Almost all of my seventh-grade daughter's assignments require technology. Should there be a limit to how much schoolwork should be done online/with a computer?

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Jamie Martin, Assistive Technology Consultant for Students and Adults with Dyslexia

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In this day and age, it is a good thing that your daughter is becoming proficient in completing her work on a computer. By the time she enters the workforce, she will likely need to rely on her technology skills to do her job.

Still, it is completely understandable that parents are concerned about the amount of time their children spend looking at screens on a daily basis. After all, there are plenty of other online activities besides schoolwork that prevent them from doing other things, like reading books and exercising outdoors. Teachers certainly play a part in helping this generation of kids find a healthy balance between technology-based activities and other things that are important to their well-being. But parents can also take an active role. A good place to start is by having meaningful conversations about technology use and working with your children to create guidelines that make sense for your particular families. A resource that may help get things started is a Family Media Agreement from the online organization, Common Sense Media.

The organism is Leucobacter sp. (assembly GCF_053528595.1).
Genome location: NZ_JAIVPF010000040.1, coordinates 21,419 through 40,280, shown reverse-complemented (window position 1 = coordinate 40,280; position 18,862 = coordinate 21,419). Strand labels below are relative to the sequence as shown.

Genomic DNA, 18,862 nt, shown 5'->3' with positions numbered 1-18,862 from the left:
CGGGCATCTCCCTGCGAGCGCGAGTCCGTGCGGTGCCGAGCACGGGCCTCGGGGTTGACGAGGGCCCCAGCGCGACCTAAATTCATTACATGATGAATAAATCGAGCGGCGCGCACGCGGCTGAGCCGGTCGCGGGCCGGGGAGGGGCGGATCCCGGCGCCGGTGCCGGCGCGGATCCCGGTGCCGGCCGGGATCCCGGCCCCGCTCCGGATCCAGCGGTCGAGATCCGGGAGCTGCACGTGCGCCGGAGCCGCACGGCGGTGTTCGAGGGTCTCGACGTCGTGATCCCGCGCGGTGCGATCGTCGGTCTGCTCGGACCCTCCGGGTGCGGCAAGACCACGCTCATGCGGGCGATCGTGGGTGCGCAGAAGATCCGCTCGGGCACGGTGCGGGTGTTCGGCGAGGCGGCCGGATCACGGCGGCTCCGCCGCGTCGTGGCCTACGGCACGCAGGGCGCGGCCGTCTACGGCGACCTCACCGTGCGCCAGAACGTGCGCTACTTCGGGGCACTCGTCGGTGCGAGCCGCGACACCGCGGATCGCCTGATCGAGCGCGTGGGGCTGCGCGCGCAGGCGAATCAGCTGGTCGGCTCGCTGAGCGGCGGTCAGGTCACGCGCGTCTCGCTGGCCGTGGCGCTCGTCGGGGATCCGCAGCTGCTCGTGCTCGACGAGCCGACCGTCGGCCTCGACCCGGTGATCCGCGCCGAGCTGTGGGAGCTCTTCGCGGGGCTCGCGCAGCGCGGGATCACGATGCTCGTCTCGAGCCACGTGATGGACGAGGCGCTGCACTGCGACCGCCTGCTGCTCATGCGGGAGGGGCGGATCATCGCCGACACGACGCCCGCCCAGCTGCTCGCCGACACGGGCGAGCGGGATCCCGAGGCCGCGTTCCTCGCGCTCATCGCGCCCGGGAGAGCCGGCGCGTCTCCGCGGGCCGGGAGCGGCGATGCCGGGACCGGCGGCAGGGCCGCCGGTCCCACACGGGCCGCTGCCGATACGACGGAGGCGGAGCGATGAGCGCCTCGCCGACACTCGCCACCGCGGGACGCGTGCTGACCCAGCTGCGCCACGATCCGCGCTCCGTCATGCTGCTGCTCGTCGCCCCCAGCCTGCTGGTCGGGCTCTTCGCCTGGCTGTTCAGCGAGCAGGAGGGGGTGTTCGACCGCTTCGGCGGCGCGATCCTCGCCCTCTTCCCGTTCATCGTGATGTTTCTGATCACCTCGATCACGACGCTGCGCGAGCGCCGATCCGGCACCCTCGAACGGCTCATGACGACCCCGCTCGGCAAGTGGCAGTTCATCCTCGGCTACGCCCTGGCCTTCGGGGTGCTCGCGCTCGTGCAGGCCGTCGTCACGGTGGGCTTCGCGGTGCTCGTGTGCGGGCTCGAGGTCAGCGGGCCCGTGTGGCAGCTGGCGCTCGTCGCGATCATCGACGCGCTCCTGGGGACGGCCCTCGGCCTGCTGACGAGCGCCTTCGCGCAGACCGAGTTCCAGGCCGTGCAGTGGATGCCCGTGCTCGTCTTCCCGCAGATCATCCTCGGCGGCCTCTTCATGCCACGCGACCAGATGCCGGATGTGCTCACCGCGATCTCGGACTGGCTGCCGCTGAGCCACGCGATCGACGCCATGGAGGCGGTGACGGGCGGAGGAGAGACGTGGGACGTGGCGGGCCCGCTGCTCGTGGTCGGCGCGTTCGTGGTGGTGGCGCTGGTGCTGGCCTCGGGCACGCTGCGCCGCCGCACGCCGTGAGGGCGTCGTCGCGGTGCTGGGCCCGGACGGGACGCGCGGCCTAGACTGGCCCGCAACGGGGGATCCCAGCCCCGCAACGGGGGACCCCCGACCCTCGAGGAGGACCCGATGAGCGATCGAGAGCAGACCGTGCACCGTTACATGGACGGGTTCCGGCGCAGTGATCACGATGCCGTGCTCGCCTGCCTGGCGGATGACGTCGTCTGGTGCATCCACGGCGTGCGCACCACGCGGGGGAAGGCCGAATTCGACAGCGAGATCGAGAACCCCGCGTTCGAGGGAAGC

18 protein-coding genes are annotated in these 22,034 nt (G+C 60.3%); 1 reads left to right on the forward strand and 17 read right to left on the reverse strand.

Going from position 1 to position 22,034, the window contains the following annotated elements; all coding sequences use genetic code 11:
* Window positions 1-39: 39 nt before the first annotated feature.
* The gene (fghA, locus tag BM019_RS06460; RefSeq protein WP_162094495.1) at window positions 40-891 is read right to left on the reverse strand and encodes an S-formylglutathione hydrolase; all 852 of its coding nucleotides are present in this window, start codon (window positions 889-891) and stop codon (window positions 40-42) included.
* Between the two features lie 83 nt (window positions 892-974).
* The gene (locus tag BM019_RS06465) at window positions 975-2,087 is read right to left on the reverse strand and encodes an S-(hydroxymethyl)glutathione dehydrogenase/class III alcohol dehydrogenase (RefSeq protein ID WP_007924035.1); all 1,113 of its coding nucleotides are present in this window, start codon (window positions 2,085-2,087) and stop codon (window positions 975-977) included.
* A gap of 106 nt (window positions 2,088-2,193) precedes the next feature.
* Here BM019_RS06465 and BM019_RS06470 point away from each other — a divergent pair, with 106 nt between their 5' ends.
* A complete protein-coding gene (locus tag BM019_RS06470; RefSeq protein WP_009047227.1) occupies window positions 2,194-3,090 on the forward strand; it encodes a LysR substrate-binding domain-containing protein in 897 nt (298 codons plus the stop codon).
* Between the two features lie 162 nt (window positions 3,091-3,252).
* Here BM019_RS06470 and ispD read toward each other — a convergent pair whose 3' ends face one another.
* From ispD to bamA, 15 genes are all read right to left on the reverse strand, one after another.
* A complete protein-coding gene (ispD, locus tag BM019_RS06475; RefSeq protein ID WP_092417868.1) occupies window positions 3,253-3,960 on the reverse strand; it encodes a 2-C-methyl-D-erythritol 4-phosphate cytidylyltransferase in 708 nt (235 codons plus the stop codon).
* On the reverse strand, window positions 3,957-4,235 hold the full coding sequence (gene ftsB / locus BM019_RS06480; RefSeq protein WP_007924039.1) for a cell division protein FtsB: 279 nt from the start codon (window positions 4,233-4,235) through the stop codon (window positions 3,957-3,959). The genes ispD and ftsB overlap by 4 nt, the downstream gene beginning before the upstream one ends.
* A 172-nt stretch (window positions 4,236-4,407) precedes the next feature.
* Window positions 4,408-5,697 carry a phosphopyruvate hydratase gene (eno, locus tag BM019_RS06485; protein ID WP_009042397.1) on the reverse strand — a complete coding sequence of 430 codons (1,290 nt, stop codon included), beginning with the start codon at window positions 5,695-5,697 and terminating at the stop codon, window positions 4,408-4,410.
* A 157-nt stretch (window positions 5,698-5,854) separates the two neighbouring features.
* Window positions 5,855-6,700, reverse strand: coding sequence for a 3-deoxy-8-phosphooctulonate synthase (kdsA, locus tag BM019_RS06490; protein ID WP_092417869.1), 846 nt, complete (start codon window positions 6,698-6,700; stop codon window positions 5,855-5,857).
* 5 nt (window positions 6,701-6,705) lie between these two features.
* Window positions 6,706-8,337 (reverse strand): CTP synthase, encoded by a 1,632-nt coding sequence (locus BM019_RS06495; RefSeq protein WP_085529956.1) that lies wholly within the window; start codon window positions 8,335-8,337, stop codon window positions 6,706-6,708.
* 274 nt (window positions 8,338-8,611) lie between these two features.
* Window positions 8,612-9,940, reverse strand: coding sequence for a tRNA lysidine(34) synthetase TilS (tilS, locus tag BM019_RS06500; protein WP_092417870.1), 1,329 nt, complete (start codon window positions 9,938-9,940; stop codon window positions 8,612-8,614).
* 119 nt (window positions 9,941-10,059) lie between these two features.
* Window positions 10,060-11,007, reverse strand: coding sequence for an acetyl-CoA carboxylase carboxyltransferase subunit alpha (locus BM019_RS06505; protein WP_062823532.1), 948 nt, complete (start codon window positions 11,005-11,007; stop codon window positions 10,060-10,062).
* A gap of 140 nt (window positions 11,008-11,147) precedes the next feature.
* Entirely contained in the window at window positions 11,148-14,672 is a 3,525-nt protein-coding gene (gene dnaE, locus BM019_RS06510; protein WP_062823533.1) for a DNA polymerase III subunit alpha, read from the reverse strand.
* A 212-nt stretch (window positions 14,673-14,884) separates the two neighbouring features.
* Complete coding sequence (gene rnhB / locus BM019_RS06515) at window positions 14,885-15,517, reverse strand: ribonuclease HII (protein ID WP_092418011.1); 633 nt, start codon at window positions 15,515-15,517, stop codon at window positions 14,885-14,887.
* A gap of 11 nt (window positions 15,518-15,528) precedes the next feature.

Jenny Bristol, Homeschooling Parent, Writer, and Editor

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Students learn different kinds of things by interacting with their schoolwork in different ways. Doing work on a computer has certain advantages such as speed, variation in material, learning typing skills, using individually designed curriculum, having access to multimedia, and completing projects that involve interacting with people that aren't nearby. There are similar kinds of advantages to doing work "by hand", as it were, including handwriting skills, fine motor skills, solidifying information in a different part of your brain, being able to do much more flexible work, and the more tangible feeling of your work.

I don't believe there should be a hard limit on the amount of work done on the computer. Like it or not, the information age is here, and kids need to be used to working on a computer. That being said, I do believe that the methods of work done should have some amount of balance. It's important to have work on paper, on the computer, and in other kinds of physical forms. We need to allow kids time to focus at a desk, and also get them up moving around. They should be creating as well as taking in information.

Doing work on the computer isn't necessarily a bad thing. Sure, there are programs that have students answer a question with a multiple choice answer, or a fill in the blank one. But there are also materials that teach kids computer programming, or graphic design. Videos for how to make a loaf of bread can be watched before students try it themselves, for example. It's not just the medium of delivery that matters. It's how it is used. Technology should be used as part of a larger program that includes plenty of outdoor play, creativity exercises, and critical thinking. Technology is a tool, and it's all about creating a balance. But sometimes a computer is the best tool for the job.

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